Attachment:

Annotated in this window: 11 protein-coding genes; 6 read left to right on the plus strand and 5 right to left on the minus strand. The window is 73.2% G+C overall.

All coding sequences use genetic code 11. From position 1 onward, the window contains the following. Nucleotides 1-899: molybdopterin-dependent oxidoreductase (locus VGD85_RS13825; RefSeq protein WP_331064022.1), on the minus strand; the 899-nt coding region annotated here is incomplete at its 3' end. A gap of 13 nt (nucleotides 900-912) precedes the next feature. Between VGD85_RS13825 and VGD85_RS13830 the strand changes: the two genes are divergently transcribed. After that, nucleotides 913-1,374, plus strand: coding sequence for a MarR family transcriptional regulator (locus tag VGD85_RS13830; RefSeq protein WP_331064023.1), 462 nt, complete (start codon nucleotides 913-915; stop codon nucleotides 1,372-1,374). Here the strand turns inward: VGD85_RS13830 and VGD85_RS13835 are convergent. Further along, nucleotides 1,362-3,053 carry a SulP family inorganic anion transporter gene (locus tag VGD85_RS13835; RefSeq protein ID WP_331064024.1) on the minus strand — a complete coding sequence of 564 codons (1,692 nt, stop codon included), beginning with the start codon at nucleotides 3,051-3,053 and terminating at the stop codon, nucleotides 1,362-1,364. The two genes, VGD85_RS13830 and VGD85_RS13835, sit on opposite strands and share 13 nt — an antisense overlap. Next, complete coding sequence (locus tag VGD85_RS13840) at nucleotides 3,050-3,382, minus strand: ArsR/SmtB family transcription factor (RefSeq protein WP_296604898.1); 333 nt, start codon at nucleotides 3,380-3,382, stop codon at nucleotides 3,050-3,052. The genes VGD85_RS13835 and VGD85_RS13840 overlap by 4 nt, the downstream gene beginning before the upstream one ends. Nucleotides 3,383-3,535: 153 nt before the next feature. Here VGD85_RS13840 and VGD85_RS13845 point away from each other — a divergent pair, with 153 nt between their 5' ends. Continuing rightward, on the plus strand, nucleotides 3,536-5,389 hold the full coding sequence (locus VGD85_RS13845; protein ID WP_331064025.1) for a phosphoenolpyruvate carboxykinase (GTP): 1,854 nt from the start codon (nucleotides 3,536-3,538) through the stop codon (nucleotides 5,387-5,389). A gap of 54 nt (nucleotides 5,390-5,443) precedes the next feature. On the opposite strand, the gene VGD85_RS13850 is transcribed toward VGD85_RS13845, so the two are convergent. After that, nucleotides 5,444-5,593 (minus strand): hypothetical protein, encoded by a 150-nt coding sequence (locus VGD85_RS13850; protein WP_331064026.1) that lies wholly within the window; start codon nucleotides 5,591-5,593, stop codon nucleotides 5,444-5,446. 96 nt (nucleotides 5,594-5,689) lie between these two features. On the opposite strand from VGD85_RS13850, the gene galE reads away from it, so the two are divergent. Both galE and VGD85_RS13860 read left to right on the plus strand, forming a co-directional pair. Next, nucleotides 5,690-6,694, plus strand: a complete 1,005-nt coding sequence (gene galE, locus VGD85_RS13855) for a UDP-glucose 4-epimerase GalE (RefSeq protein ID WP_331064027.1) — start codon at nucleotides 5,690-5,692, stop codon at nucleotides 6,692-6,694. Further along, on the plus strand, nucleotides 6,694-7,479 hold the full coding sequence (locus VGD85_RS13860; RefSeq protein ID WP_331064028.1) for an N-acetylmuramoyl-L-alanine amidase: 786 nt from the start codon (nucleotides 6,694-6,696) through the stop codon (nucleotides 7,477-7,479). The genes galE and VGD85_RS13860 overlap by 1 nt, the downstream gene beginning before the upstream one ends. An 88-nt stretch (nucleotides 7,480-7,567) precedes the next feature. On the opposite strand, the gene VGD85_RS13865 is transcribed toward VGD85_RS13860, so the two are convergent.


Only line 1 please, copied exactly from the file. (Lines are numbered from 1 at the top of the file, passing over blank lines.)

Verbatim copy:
Annotated in this window: 11 protein-coding genes; 6 read left to right on the plus strand and 5 right to left on the minus strand. The window is 73.2% G+C overall.